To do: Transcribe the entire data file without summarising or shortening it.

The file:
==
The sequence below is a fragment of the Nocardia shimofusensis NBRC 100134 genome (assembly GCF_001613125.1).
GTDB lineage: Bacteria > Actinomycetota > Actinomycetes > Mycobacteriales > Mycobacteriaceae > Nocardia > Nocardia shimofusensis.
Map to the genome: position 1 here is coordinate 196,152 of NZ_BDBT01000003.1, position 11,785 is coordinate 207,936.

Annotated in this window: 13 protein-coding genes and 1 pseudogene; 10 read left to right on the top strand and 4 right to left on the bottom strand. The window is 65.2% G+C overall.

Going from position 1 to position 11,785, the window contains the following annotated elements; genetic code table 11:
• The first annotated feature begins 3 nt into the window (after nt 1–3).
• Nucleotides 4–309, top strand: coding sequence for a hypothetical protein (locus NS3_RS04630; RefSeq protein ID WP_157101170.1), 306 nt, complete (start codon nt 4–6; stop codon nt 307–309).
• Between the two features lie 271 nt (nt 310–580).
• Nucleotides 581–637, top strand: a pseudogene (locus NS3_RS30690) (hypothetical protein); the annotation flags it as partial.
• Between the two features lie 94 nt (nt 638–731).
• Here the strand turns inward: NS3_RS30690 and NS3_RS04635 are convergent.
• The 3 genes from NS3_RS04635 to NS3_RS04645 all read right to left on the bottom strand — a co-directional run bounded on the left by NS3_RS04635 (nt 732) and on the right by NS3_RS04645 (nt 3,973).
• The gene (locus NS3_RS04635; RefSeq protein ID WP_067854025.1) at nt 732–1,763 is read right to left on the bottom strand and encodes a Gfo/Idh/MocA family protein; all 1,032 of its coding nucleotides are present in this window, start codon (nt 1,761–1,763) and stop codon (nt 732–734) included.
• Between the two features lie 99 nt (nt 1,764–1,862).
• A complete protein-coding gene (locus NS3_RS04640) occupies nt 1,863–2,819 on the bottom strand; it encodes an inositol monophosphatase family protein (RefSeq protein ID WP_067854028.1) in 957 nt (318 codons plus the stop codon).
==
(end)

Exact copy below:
The sequence below is a fragment of the Nocardia shimofusensis NBRC 100134 genome (assembly GCF_001613125.1).
GTDB lineage: Bacteria > Actinomycetota > Actinomycetes > Mycobacteriales > Mycobacteriaceae > Nocardia > Nocardia shimofusensis.
Map to the genome: position 1 here is coordinate 196,152 of NZ_BDBT01000003.1, position 11,785 is coordinate 207,936.

Annotated in this window: 13 protein-coding genes and 1 pseudogene; 10 read left to right on the top strand and 4 right to left on the bottom strand. The window is 65.2% G+C overall.

Going from position 1 to position 11,785, the window contains the following annotated elements; genetic code table 11:
• The first annotated feature begins 3 nt into the window (after nt 1–3).
• Nucleotides 4–309, top strand: coding sequence for a hypothetical protein (locus NS3_RS04630; RefSeq protein ID WP_157101170.1), 306 nt, complete (start codon nt 4–6; stop codon nt 307–309).
• Between the two features lie 271 nt (nt 310–580).
• Nucleotides 581–637, top strand: a pseudogene (locus NS3_RS30690) (hypothetical protein); the annotation flags it as partial.
• Between the two features lie 94 nt (nt 638–731).
• Here the strand turns inward: NS3_RS30690 and NS3_RS04635 are convergent.
• The 3 genes from NS3_RS04635 to NS3_RS04645 all read right to left on the bottom strand — a co-directional run bounded on the left by NS3_RS04635 (nt 732) and on the right by NS3_RS04645 (nt 3,973).
• The gene (locus NS3_RS04635; RefSeq protein ID WP_067854025.1) at nt 732–1,763 is read right to left on the bottom strand and encodes a Gfo/Idh/MocA family protein; all 1,032 of its coding nucleotides are present in this window, start codon (nt 1,761–1,763) and stop codon (nt 732–734) included.
• Between the two features lie 99 nt (nt 1,764–1,862).
• A complete protein-coding gene (locus NS3_RS04640) occupies nt 1,863–2,819 on the bottom strand; it encodes an inositol monophosphatase family protein (RefSeq protein ID WP_067854028.1) in 957 nt (318 codons plus the stop codon).